National Dialogue Handbook


Grounded in a series of contemporary case studies, this Handbook aims to contribute to the nascent debate about National Dialogue, bringing together insights and expertise from diverse regions. In doing so, it seeks to present systematic reflections and offer practical advice. The Handbook thus supports conflict stake-holders and practitioners (both local and international) to grapple with the challenges they face and to pursue the most appropriate design for their particular context. Moving beyond simplistic approaches, the Handbook also seeks to provide an overview of National Dialogue processes, drawing from the expertise and practices of scholars and practitioners. The purpose of the Handbook is twofold: (1) to offer an analytical framework of National Dialogues and (2) to serve as a practical tool for those engaged in the implementation of these processes. This Handbook thus offers a unique practice-oriented resource guide for comprehensively designing, implementing and supporting National Dialogues.

Source: National Dialogue Handbook: A Guide for Practioners. Berlin: Berghof Foundation, 2017.


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Filed under National Dialogues & Constitutional Change, Process, Uncategorized

The Meaning of Land in Myanmar


Today many inhabitants of rural communities in Myanmar live under threat of losing their lands in a battle for resources spurred by ethnic conflict, exploitative land laws, and powerful economic actors. The existence of a legal right to the land does not translate into that right being respected in practice, and people across the country are now working to protect their right to the land.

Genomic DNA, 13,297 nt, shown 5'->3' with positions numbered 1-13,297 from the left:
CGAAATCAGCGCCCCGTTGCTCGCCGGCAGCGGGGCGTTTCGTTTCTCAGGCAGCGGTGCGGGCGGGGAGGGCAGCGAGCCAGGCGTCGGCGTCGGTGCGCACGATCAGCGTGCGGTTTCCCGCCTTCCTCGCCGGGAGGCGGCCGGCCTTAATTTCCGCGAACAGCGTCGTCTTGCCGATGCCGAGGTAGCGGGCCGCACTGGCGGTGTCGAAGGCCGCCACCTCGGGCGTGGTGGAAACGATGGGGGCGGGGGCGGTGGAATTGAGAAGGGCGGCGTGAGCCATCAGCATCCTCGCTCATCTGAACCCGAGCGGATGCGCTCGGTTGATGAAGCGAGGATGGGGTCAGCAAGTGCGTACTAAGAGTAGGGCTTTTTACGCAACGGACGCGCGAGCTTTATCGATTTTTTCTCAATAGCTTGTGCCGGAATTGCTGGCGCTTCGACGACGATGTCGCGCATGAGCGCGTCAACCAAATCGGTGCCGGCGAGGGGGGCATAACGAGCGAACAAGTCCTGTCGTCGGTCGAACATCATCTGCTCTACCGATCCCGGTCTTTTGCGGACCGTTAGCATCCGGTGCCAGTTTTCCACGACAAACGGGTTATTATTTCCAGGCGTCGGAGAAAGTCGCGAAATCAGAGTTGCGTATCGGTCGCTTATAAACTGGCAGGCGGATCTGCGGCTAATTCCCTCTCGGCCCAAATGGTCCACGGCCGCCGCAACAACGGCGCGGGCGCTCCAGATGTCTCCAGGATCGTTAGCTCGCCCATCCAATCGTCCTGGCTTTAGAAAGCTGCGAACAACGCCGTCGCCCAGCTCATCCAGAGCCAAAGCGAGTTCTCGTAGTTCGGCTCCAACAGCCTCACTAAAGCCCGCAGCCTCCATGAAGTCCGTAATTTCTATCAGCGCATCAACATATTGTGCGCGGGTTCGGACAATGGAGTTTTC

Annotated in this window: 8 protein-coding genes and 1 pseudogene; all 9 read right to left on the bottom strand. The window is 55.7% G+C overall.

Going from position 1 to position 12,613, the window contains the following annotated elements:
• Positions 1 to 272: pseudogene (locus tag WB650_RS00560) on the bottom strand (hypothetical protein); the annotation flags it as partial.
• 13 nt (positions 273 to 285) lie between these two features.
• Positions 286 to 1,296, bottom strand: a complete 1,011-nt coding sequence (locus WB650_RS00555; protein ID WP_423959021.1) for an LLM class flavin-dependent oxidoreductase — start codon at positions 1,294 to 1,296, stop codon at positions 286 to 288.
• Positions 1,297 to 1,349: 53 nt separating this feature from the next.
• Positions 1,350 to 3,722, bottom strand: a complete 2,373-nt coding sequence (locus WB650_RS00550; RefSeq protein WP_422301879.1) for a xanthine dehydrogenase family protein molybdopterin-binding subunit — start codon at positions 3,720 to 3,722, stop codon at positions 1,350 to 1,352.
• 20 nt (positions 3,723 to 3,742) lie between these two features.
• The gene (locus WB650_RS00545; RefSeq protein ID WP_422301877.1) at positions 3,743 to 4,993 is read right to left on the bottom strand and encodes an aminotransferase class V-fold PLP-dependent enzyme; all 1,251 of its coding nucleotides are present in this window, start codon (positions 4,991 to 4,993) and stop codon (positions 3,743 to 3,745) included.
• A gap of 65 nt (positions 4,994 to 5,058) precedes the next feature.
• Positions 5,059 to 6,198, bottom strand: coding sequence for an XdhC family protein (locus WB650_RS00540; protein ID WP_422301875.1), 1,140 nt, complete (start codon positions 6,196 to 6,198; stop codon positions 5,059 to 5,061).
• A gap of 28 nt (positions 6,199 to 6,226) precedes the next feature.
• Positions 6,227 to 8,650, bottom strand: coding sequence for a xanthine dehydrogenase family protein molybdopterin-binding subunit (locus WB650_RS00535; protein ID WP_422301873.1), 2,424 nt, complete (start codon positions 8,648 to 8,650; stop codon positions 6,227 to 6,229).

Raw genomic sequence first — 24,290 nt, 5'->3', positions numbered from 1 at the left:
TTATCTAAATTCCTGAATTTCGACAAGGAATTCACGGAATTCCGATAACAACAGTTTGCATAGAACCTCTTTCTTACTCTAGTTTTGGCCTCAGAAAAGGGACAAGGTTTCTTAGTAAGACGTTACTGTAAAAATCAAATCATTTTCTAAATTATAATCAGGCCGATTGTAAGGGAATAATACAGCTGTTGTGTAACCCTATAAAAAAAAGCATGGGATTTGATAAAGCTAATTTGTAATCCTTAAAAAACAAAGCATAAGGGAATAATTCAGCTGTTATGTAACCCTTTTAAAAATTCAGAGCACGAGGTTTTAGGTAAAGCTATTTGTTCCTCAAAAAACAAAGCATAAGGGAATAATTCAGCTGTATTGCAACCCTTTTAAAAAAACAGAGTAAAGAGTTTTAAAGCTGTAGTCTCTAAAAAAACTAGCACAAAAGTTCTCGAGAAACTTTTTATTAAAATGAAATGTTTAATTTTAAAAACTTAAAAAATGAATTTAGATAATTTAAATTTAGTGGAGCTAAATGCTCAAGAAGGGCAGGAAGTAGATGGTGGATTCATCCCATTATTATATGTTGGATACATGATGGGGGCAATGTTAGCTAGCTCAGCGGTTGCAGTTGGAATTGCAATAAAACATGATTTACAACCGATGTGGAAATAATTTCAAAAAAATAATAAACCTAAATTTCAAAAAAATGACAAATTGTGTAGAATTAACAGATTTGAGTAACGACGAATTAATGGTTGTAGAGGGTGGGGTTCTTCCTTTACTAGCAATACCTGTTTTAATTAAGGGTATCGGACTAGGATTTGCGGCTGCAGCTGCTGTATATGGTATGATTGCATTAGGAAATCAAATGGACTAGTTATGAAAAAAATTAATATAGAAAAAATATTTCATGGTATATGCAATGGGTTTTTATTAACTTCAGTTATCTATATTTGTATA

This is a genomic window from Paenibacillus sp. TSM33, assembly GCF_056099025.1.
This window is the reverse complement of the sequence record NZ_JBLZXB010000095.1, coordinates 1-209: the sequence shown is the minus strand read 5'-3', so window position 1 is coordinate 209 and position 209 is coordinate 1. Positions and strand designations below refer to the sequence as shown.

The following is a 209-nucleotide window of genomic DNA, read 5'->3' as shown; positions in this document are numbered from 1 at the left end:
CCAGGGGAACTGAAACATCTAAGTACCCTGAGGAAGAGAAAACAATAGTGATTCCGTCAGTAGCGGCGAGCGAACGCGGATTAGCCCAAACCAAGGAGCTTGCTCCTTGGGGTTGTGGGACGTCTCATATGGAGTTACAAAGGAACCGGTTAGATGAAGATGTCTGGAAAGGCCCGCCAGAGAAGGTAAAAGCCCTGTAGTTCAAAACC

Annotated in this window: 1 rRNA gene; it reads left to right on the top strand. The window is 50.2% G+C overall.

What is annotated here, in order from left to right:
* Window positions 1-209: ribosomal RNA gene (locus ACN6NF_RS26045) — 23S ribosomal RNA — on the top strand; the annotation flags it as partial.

Source: Jennifer Franco and et al. The Meaning of Land in Myanmar. Amsterdam:  Transitional Institute, 2016.

See also: Jennifer Franco and et al. The Challenge of Democratic and Inclusive Land Policymaking in Myanmar. Amsterdam: Transitional Institute, 2015.

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Filed under Burma/Myanmar, Country, Land Reform, Natural Resources, Theme, Uncategorized

State of Power 2017


This sixth annual State of Power report examines the cultural processes that are used by corporations, military and privileged elites to make their power seem ‘natural’ and ‘irreversible’. It also explores how social movements can harness creativity, art and cultural forces to resist and to build lasting social and ecological transformation.

Source: Nick Buxton and Deborah Eade (eds.). State of Power 2017. Amsterdam: Transitional Institute, 2017.

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World Wealth Levels 2016


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January 16, 2017 · 9:54 am

Eight Billionaires “As Rich As World’s Poorest Half”


Eight men own the same wealth as the 3.6 billion people who make up the poorest half of humanity, according to Oxfam’s report “An Economy for the 99 Percent”.  The report shows that as growth benefits the richest, the rest of society – especially the poorest – suffers.

The very design of our economies and the principles of our economics have taken us to this extreme, unsustainable and unjust point. Our economy must stop excessively rewarding those at the top and start working for all people. Accountable and visionary governments, businesses that work in the interests of workers and producers, a valued environment, women’s rights and a strong system of fair taxation, are central to this more human economy.

Source: Deborah Hardoon. An Economy for the 99 Percent. Oxford: Oxfam, 2017.



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Filed under Economic Development & Reform, Theme, Uncategorized

Tools for Conflict Analysis


Source: Irenees

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Filed under Process, Tools, Uncategorized

Natural Resources in Africa


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November 7, 2016 · 9:26 am